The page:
Neurological physical therapy focuses on neurological conditions. These conditions may stem from spinal or brain injuries. Other neurological conditions include Alzheimer's disease or damage from a stroke.
The problem with neurological conditions is that they are almost always permanent and will last the rest of an individual's life. As such, the aim of this physical therapy is not complete recovery. Instead, the hope is to improve a person's mobility and coordination as much as possible.
Neurological PT usually isn't as intense as other types of physical therapy. If pushed too hard, a neurological condition may grow worse. The specialist must work carefully to encourage positive growth while considering an individual's limitations.
Rehabilitative physical therapy is the kind most people know about. It happens after a person undergoes a major surgery or has some serious injury. The most common injury that leads to rehabilitative PT is sports-related.
This type of physical therapy begins in the hospital while a patient is recovering. However, most of the heavy lifting happens when they return home. At-home health care allows for a personalized regimen that is more convenient.
A patient will undergo rehabilitative PT until they regain full or acceptable mobility of the affected body part. The therapy is considered complete when they're able to pursue further strengthening safely on their own.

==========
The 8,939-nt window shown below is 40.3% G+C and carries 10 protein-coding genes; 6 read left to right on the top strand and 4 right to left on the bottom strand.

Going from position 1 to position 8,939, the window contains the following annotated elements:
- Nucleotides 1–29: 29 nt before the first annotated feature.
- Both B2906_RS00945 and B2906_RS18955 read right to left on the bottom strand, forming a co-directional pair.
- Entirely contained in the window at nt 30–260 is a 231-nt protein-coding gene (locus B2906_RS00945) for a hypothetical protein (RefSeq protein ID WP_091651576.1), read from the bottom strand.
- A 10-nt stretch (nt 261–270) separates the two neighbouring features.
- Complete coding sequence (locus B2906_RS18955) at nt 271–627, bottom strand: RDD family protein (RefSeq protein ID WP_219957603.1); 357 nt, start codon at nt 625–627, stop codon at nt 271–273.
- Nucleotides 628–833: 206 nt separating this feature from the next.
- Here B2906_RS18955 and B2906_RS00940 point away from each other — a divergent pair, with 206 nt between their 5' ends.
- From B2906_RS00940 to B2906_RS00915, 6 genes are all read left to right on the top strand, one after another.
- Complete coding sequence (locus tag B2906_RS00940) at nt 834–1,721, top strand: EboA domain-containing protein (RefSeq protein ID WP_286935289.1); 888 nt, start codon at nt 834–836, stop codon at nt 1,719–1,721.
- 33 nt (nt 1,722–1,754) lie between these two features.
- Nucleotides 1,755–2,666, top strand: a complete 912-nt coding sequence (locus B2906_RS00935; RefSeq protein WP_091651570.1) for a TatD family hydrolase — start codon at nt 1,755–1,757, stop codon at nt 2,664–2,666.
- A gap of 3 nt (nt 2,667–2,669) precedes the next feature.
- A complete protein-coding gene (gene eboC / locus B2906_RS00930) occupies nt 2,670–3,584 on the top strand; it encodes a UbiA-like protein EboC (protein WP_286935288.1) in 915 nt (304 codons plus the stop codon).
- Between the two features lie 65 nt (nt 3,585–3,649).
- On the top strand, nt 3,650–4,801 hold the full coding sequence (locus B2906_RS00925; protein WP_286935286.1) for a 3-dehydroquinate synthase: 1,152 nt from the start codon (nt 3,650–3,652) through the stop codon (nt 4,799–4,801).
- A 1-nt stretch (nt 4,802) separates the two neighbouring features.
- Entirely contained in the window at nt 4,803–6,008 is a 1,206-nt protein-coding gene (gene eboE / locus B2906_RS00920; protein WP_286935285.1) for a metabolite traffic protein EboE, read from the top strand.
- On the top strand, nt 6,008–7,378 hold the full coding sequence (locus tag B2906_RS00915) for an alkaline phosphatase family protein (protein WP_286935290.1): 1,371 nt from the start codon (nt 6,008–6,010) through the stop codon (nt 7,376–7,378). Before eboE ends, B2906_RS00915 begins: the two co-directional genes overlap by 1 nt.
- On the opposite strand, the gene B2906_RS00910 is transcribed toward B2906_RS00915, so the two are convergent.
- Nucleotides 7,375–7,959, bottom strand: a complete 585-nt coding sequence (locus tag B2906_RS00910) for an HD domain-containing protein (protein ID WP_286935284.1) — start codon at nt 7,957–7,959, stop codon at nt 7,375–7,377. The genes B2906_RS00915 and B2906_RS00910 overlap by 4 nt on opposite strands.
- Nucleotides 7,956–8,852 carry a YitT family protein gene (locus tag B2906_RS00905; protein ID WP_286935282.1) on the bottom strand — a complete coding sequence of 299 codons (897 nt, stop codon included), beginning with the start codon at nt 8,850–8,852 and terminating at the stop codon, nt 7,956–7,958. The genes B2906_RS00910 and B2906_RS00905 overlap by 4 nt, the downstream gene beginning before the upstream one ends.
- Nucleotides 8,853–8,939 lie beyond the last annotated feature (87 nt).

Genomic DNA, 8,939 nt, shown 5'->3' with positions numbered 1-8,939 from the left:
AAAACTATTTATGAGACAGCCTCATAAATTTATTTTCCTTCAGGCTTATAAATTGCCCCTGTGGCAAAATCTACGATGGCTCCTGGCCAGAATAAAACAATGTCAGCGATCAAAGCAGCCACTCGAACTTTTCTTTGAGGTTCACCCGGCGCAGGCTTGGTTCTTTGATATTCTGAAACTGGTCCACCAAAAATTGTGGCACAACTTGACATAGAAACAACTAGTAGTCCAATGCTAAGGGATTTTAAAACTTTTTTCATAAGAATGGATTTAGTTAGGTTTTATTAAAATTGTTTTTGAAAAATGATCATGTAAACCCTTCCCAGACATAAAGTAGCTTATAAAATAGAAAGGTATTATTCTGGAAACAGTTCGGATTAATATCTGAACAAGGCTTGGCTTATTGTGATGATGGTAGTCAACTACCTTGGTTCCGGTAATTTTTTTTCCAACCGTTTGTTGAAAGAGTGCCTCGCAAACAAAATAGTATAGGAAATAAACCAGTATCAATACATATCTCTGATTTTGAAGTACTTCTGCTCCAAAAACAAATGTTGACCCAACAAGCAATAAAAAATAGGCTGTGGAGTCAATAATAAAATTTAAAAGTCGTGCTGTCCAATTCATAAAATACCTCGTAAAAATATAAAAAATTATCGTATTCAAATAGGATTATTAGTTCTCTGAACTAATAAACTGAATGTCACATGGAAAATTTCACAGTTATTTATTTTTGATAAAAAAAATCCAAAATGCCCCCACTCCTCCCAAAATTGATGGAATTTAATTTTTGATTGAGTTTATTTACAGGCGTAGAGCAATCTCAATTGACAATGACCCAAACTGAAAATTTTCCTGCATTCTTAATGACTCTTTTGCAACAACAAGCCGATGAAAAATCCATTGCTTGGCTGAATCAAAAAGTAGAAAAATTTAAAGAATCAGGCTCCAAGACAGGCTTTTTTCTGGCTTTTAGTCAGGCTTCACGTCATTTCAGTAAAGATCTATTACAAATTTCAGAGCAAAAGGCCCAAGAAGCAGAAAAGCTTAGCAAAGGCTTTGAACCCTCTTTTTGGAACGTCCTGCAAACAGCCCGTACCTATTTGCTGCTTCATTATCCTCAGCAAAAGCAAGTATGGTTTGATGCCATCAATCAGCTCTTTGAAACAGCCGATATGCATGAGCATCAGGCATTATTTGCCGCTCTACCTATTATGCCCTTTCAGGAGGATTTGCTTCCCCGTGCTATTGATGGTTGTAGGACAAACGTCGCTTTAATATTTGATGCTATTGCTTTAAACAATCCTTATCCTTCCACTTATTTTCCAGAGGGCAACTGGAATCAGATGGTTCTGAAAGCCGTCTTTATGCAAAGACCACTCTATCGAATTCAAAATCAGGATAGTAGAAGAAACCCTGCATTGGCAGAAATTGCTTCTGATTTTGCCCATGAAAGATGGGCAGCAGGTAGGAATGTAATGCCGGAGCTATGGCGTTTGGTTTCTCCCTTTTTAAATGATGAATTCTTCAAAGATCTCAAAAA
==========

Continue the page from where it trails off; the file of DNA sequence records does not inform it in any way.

Occupational therapy is focused on returning patients to the conditions required for them to return to work. It teaches manual laborers how to lift objects without straining the wrong parts of their bodies. Most importantly, it helps to prevent back injuries associated with improper lifting.
A person pursues occupational physical therapy when they get injured on the job outside of accidents.
Geriatric physical therapy is a type of therapy that addresses issues elderly individuals face. The older a person gets, the more problems they develop pertaining to their mobility. All the various conditions such as osteoporosis and arthritis can also affect their natural movements.